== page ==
West Sussex thriller writer explores Walking Corpse Syndrome
A thriller about a serial killer with Cotard Syndrome, otherwise known as Walking Corpse Syndrome, is the latest book from Chichester author Helen Fields.
The Shadow Man is published by HarperCollins, available from Tesco, Sainsbury’s, Asda, Amazon and independent bookstores.
Helen, aged 49, said: “ It’s a terrifying but real condition that makes the sufferer believe they’re either dying or already dead. In the most extreme cases, patients believe there’s no point continuing to eat, drink and even that they no longer need oxygen. The results are devastating, and recorded cases have ended in death by starvation. The idea for the book came when I was reading about this illness, and I began wondering just what someone might be capable of if they truly believed they were already dead and therefore had no limits at all.
“The results are quite scary! I write thrillers because so many people like to be scared – at least in a safe, controlled way. Crime books give us an outlet for seeing the darkness in the world through a secure lens. I love exploring the psychology of damaged and dangerous people, so Cotard Syndrome was absolutely fascinating to me. In my previous career I was a criminal barrister, and whilst none of my books are about real cases, some of my characters are reflections of the interesting and, at times, disturbing people I dealt with.
“Having lived in America for the past three years, I made some interesting new friends, one of whom put me in touch with a real FBI profiler. After a period of security clearance, I was able to send her my notes for the book which the supervisory special agent worked like a real case.
“After that, I had a long telephone conference with her where we went through how she would have drawn up a profile for my killer, and explained what she made of Cotard Syndome. I have to admit, I was fan-girling a lot! FBI profilers are selected from the very best agents after years of training and vetting. To have one work on this book with me was incredible.”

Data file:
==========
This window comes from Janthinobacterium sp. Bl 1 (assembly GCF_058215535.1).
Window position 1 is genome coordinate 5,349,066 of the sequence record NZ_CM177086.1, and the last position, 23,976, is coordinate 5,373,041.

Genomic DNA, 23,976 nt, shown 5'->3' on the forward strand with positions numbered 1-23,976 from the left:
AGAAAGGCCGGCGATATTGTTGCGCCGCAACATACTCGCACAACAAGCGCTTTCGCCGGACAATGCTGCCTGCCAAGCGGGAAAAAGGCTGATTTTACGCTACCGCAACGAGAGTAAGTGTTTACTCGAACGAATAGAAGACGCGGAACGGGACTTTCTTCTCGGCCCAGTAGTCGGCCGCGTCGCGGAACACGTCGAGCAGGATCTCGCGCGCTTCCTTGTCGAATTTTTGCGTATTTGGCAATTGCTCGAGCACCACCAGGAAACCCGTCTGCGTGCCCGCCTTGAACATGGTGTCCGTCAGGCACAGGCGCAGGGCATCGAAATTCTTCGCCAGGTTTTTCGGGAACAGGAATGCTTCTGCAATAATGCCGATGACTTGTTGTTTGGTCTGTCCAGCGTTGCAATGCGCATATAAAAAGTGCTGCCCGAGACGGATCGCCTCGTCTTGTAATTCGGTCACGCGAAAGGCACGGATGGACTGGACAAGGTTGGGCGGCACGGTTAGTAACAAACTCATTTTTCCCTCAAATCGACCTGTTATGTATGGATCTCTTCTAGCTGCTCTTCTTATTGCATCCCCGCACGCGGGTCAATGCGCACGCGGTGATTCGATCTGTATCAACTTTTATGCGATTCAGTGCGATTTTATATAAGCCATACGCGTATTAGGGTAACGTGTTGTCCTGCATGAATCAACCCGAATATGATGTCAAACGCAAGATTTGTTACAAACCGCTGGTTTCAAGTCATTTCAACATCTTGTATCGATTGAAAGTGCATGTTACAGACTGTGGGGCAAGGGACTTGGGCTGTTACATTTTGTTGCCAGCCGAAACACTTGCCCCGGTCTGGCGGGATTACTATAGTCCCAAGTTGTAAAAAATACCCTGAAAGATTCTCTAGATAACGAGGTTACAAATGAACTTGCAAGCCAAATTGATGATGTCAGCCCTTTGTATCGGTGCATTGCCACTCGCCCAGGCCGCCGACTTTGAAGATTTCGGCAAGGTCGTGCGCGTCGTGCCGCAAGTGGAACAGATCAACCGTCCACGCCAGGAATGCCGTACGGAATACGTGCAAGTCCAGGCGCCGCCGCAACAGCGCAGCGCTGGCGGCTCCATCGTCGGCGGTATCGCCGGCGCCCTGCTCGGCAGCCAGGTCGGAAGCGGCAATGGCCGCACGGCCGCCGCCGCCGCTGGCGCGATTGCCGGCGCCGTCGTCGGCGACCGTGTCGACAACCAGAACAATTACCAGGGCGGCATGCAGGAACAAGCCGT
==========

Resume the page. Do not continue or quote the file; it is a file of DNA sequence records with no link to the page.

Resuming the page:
“I’ve been writing a Scottish detective series for a while now, and I wanted a chance to develop some new characters. I’m very interested in profiling and forensic psychology. In almost all my books, I write a number of chapters from the perspective of the killer. It’s a great opportunity to explore the darkness of human nature and to try and hear those voices in an authentic way – how they think and feel, how they recognise and justify what they do, what their vulnerabilities and worries are. This book, like my previous series, is set in Edinburgh, a city I love. I hadn’t written a profiler character before, so I chose an American forensic psychologist – Dr Connie Woolwine – and paired her up with a reserved English police officer who specialises in kidnapping cases.
“The two of them are polar opposites but with a common goal, and writing their dialogue was great fun.
“Connie Woolwine has her own backstory, and I was thinking about her character for a long time before starting to write. She’s an achromat, which means she can only see in black and white, following a head injury when she was 18 years old. Connie sees the world differently and has a very unique style of trying to get into the heads of both victims and killers.
“At one point, she’s found curled up on a mortuary table, whispering to a body. Connie drives the story, but we also see what’s happening from the perspective of three kidnapping victims. I love writing books that have multiple perspectives. For me, it keeps the writing and the story fresh. I’m hoping this will appeal to people who love reading crime novels, thrillers or psychological suspense, but also those people with an interest in true crime and psychology. Or just anyone who likes feeling a bit scared!”